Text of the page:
Water block that was milled with the Othermill installed on printer
My Experience with Othermill Pro
I have an Othermill Pro. It was originally a Version 2, but was recently upgraded and rebranded by Othermachine. The Othermill is primarily marketed as a PCB (printed circuit board) prototyping machine. I believe that does not fully characterize the machine capabilities because it is a powerful mill that can cut any material including aluminum while being lightweight and portable. I exclusively use it to make aluminum brackets for printers and for cars. It works for many other tasks and projects that are non-PCB related.
Othermill Pro milling 6061 Aluminum
Setting up the machine was extremely easy: you place it on a table, plug in the power to an outlet, attach a USB to your computer, and download the host software, Otherplan. The software walks you through the initial setups of locating the bed and any brackets, and locating the tool (which automatically sets the z-height). It also comes assembled, unlike some 3D printers that may need some setup or modifications to start working reliably. All you need to supply are endmills and materials to cut. It has windows on all sides, which are attached with magnets. If the windows are removed while the machine is in operation, it automatically stops the tool.
Using a mill requires you to think differently than when using a 3D printer. The cutting tool only moves down, so any overhangs and bridges cannot be done in one pass. To do this, you will need to run one cutting path, and then re-orientate the stock to run a second procedure. I exclusively use Fusion360 for designing my parts and figuring out my cutting paths because I mill complex designs. Unlike Otherplan that makes it very easy to figure out things like facing and clearing, Fusion takes some trial and error in determining which tool path looks the best and produces your desired result.
The Pro, offers a custom designed motor that can spin the tool to 26,000 rpm. The faster the speed, the faster I can cut. The Version 2 only had a top rpm of 16500 rpm, so although it was no slouch, I had to keep my federate down because my tool might stall if it hits a rough patch in the material that I was cutting.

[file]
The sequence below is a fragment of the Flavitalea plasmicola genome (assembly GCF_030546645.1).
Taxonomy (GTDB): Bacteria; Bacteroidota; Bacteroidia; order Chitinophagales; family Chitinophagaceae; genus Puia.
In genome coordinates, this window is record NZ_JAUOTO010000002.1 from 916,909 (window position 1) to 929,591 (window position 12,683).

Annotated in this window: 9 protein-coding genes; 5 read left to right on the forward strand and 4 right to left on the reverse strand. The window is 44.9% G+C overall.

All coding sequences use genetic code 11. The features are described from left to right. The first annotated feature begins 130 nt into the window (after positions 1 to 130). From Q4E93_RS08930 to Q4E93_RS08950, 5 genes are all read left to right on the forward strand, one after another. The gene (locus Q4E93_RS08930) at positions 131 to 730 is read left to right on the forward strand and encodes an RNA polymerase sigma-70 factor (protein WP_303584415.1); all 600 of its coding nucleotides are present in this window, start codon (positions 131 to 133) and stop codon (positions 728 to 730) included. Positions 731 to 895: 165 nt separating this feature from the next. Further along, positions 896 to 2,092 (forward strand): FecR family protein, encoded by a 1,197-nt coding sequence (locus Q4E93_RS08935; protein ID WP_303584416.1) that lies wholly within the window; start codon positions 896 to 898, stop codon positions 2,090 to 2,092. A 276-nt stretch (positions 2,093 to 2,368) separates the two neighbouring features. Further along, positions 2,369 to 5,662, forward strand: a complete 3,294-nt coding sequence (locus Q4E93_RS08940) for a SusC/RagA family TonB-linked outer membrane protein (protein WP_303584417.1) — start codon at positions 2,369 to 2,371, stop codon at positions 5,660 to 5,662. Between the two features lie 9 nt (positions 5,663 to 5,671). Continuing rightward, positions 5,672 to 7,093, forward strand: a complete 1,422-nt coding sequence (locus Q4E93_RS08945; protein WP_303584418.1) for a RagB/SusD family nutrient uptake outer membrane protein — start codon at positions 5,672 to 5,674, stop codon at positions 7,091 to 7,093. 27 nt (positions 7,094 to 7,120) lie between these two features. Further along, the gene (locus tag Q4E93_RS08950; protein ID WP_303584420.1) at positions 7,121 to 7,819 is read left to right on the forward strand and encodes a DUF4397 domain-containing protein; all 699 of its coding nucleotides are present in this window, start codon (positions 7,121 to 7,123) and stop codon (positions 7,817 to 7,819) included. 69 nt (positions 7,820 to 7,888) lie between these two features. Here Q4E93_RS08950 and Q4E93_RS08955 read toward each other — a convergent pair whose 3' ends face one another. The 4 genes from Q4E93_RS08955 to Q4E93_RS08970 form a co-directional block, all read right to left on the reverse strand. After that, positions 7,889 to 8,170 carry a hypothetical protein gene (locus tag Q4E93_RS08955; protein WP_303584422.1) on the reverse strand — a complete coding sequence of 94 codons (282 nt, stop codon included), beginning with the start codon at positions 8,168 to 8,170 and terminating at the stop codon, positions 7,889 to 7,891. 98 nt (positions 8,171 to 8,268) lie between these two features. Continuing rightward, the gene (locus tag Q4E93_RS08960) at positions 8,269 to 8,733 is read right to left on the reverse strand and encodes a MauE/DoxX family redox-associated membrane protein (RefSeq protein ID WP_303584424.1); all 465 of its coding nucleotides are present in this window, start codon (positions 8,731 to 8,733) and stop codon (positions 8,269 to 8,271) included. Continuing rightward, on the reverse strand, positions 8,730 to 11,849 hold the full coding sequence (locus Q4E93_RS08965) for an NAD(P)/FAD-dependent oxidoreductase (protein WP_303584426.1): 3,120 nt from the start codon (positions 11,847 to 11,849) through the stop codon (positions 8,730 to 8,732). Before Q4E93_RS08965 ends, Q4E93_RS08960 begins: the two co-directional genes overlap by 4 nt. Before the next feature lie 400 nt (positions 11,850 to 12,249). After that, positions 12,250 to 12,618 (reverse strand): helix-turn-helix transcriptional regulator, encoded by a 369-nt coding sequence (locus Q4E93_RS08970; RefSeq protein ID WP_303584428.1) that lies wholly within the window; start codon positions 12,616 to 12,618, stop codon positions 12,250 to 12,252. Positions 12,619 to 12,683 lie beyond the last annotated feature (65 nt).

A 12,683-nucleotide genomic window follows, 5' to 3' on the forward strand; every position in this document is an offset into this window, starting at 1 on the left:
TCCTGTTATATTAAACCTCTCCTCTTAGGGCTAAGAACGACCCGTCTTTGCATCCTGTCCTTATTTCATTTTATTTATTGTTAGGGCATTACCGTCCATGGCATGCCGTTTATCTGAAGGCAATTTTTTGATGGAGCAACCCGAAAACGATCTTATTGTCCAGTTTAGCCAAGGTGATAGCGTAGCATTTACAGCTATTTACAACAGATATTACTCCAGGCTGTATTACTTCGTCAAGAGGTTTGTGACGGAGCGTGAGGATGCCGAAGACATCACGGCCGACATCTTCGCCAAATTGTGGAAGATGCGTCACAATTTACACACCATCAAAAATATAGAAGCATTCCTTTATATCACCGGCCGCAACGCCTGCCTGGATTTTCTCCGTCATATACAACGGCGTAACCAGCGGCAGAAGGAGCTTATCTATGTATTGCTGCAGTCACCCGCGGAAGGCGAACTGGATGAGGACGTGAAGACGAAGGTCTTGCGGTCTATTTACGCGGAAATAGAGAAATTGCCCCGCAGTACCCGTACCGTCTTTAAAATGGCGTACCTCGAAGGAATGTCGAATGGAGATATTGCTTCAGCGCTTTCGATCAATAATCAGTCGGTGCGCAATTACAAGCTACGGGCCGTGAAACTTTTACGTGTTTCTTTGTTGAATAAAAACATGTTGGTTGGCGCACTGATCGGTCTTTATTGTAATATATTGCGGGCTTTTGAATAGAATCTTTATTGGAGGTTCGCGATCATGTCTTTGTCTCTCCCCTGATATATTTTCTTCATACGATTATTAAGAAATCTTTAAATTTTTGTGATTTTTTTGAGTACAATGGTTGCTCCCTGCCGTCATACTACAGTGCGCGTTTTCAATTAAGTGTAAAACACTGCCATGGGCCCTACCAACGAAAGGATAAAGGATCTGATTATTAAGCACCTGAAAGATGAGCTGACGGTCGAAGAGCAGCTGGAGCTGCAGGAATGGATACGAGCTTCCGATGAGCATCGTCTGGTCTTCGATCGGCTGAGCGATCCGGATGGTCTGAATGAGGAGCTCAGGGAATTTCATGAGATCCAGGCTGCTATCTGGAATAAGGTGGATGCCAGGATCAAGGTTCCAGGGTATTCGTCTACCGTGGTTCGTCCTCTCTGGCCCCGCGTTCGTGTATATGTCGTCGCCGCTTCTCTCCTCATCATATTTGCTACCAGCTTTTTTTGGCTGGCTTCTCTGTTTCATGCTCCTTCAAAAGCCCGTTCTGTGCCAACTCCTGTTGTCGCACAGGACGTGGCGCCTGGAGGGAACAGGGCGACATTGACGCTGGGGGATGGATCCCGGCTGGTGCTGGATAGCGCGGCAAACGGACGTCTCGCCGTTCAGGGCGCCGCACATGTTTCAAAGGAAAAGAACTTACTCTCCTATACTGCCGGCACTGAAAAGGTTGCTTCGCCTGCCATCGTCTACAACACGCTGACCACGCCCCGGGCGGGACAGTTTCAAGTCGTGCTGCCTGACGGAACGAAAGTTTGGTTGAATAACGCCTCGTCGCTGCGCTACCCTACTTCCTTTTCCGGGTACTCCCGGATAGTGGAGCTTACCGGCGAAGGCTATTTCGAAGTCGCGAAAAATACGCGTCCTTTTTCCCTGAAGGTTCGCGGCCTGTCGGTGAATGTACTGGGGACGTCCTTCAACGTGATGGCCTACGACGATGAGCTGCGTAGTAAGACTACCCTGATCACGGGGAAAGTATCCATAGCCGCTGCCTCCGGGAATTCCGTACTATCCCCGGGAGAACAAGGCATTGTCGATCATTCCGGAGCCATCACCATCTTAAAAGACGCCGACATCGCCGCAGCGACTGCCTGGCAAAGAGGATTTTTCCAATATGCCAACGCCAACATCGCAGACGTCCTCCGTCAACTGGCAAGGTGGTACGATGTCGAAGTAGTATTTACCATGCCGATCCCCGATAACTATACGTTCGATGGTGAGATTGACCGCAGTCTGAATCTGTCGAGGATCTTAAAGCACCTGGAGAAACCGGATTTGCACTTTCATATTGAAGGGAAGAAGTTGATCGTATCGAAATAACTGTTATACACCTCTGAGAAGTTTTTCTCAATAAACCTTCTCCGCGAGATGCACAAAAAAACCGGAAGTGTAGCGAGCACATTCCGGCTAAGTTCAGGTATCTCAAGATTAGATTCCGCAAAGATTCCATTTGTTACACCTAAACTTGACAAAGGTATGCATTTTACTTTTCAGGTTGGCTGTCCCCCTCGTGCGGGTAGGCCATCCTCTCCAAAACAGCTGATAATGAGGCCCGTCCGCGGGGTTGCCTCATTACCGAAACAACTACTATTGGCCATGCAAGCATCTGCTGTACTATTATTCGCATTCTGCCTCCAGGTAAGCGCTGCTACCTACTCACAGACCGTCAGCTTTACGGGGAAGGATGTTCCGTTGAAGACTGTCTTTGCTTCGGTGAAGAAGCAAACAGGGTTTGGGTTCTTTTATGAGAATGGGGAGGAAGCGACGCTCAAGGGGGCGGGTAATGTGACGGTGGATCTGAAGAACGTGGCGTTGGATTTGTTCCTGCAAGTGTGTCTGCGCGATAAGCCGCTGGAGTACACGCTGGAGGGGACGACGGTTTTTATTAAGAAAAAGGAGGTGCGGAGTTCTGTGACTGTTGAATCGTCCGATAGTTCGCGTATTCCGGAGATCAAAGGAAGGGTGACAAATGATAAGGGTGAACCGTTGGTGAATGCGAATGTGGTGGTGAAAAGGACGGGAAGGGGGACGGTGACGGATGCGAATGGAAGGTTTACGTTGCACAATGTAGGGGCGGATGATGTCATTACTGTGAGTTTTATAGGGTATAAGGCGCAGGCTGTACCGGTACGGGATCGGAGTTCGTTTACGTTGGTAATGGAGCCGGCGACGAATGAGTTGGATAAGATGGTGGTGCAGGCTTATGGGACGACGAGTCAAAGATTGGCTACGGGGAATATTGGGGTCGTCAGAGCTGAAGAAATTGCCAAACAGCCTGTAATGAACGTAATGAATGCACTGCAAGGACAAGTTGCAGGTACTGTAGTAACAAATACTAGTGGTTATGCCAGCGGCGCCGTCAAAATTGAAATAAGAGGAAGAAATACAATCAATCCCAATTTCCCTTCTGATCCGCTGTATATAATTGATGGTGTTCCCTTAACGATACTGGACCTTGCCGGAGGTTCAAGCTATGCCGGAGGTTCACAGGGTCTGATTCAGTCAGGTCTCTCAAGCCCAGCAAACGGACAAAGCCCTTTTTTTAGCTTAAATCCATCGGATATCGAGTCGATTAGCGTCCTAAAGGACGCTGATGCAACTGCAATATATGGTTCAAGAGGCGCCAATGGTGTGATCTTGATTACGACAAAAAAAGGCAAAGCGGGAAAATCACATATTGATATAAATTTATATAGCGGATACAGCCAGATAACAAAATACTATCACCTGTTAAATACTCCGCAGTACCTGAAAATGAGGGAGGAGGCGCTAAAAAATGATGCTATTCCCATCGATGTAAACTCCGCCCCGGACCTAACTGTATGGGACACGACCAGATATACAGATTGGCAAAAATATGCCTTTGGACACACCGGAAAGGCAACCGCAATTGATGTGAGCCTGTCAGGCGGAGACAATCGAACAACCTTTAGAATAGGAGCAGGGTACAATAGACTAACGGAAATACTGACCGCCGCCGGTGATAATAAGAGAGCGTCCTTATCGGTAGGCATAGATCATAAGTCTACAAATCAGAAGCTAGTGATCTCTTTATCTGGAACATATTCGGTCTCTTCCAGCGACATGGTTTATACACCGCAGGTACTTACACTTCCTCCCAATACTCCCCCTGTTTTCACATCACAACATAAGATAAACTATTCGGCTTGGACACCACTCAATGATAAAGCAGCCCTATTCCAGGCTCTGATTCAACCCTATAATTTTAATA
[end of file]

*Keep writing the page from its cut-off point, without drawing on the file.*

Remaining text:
Close up of milling 6061 aluminum
The Othermill has become essential to my workflow. It is so amazing to now be able to make intricate parts out of aluminum or plastic—parts that I can use on vehicles or printers. It has opened up a new world of possibilities for things that I can make and avoids the extra cost and wait times it would take if I subcontracted to a CNC shop.
Although I love the mill, its small size does mean that I am restricted from making very large parts in one piece. It has a build area of 5.5” x 4.5 x .1.6 so it is great for small parts.
The main downside to milling is all the cleaning. If you are a person who hates to clean then owning a mill will be a challenge because every time you use it, you will have to clean up the mess. A shopvac and a tiny brush are a must.
Final Thoughts on 3D Printing and Milling
I have read articles that suggest milling is superior to 3d printing, and that it can deliver what so many articles of 3D printing once promised. However, I do not see it as so black and white. I think that if you know that you need a mill then you should buy a mill, but if you are on the fence and struggling between whether you should buy a 3D printer or a mill, here’s some things to consider. If you don’t know how to use a CAD program, then you might want to choose a 3D printer because you don’t have to learn a CAD program to make 3D printed parts. However, if you already have a 3D printer and you love making stuff, then adding a mill can give you a lot more options and capabilities. In this way, I think it is not a question of whether desktop subtractive manufacturing will overtake additive manufacturing, but how they can compliment each other and enrich the lives of makers and fabricators alike.